Think of Peter and his legacy––heading the early church, working with Paul, James and the others to spread the message as the Lord Jesus had commanded. That is what becomes possible when we repent and accept forgiveness and don’t act precipitously but wait on God to discern what God’s idea is, what God would have us do. We need to listen that way, to recognize the action of the Spirit in our lives that bends us toward this course rather than that course. It’s a fine line, kind of like walking the Knife’s Edge on Mount Katahdin in Baxter State Park. It’s all about balance.

We need not be paralyzed by our fear of falling, of a making mistake as we try to discern God’s will in our own lives as well as the life of this church that we share together. We will make mistakes because we’re human, and human beings do that. It goes with the DNA. Good will, good intention, and then acting on them is all, and, finally we are not in charge.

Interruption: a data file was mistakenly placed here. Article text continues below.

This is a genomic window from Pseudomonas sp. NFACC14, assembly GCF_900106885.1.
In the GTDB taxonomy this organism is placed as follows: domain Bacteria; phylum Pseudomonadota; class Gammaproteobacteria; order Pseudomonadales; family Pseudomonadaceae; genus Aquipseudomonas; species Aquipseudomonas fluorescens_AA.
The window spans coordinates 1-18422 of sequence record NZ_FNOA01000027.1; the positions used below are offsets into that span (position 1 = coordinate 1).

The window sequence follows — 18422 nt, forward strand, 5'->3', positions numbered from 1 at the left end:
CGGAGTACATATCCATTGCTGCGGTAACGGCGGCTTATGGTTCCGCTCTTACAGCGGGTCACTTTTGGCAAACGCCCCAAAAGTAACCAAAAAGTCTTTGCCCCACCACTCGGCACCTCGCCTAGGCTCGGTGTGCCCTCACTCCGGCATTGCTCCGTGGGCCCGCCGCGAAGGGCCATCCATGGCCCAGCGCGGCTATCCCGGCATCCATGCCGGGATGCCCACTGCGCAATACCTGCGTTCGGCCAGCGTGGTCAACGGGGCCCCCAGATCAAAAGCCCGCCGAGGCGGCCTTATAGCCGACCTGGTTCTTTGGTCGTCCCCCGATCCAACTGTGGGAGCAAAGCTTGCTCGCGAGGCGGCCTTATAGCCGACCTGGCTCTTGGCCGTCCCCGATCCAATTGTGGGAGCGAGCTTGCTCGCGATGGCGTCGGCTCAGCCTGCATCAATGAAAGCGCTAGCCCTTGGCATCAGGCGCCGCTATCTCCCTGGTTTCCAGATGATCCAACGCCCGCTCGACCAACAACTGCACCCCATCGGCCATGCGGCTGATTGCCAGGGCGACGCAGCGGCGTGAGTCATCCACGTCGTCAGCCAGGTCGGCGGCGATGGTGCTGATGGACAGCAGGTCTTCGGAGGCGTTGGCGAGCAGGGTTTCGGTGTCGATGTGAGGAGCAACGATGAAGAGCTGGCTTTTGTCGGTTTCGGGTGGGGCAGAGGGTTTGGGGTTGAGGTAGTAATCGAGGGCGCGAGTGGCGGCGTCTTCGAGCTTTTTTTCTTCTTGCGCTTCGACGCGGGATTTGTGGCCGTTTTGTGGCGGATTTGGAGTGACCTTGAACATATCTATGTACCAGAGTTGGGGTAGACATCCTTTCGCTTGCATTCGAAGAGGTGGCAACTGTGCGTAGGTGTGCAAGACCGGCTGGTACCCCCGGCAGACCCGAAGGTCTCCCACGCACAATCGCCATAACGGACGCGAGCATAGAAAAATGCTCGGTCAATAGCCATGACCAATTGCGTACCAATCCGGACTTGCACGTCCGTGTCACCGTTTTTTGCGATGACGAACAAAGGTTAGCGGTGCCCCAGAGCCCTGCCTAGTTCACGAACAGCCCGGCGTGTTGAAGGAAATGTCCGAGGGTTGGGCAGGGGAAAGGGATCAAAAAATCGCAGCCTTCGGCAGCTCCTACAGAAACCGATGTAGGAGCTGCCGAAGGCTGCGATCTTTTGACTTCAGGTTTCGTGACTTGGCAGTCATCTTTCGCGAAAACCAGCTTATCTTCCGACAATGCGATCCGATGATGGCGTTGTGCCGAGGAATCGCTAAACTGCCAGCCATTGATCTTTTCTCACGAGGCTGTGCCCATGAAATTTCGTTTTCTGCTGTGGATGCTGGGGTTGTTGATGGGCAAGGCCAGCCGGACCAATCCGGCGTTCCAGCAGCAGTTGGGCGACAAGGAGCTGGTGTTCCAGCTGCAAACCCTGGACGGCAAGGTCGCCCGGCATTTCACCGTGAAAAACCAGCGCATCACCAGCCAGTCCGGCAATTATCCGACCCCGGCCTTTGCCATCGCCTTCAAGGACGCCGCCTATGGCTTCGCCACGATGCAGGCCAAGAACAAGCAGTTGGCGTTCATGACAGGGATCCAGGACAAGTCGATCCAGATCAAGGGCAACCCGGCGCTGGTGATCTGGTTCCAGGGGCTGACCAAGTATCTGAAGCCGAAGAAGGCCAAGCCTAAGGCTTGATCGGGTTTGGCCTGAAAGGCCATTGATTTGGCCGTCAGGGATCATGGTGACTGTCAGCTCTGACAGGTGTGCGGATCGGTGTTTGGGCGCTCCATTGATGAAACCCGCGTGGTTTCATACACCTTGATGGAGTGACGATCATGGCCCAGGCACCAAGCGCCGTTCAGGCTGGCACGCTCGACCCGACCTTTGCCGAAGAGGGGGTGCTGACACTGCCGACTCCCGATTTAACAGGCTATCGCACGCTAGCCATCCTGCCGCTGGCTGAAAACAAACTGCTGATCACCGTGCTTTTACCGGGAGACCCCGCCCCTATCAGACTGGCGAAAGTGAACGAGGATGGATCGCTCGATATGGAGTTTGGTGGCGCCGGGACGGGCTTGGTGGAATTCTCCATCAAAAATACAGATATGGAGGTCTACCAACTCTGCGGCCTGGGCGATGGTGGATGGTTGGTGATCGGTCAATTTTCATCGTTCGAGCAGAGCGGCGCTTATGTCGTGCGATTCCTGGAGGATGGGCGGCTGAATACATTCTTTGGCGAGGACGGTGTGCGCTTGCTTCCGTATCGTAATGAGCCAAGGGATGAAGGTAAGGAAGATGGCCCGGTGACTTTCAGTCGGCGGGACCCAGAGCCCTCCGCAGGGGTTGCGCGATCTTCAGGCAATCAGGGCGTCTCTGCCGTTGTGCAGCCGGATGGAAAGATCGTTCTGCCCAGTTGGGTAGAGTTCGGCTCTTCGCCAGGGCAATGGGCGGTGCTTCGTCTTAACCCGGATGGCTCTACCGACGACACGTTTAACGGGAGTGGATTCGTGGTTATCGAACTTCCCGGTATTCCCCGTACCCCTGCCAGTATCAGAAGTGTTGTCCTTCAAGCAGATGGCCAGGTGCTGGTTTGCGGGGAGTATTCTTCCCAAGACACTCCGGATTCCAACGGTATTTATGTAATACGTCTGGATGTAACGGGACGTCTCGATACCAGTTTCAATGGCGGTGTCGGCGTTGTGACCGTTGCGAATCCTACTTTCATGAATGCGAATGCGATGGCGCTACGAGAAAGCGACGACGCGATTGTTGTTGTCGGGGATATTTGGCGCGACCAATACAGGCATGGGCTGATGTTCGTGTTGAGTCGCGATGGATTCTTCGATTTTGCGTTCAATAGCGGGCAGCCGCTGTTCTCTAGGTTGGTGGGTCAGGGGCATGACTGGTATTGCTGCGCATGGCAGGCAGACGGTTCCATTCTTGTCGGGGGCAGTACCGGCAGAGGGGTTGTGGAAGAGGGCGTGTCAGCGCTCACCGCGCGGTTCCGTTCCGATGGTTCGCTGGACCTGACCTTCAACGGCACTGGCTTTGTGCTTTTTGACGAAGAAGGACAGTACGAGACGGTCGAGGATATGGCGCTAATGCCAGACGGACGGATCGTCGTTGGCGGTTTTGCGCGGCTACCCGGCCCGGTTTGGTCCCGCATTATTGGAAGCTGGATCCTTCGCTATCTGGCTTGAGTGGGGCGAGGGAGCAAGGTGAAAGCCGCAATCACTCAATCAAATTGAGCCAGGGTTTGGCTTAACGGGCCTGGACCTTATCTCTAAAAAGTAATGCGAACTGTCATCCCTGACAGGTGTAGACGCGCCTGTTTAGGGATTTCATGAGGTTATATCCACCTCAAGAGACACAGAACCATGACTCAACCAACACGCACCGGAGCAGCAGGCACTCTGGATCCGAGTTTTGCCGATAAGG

We have to have patience with our human process that includes sin, mistakes, fear, hurting others, impatience with God and situations, not being able to make things happen when we want to make things happen, to control outcomes. That impatience with ourselves and others can lead to despair, as it did with Judas. Some scholars believe Judas was frustrated with Jesus because he wouldn’t show his power hand, that he wasn’t accepting the role of worldly redeemer and savior as Judas and some of the others pictured it would be. There were numbers of self-proclaimed savior types in Palestine at the time, a relatively common phenomenon when one country is under the boot of another country. In this case it was Palestine under the boot––or sandal––of Rome. Zealots were waiting and hoping for the promised Messiah to come now and free them from the yoke of bondage to that imperial power. People, including some of the apostles and probably Judas among them, were waiting for Jesus to make his move. As the time they spent with him went on, it must have been becoming clearer that he was a different kind of savior, whose kingdom was not of this world.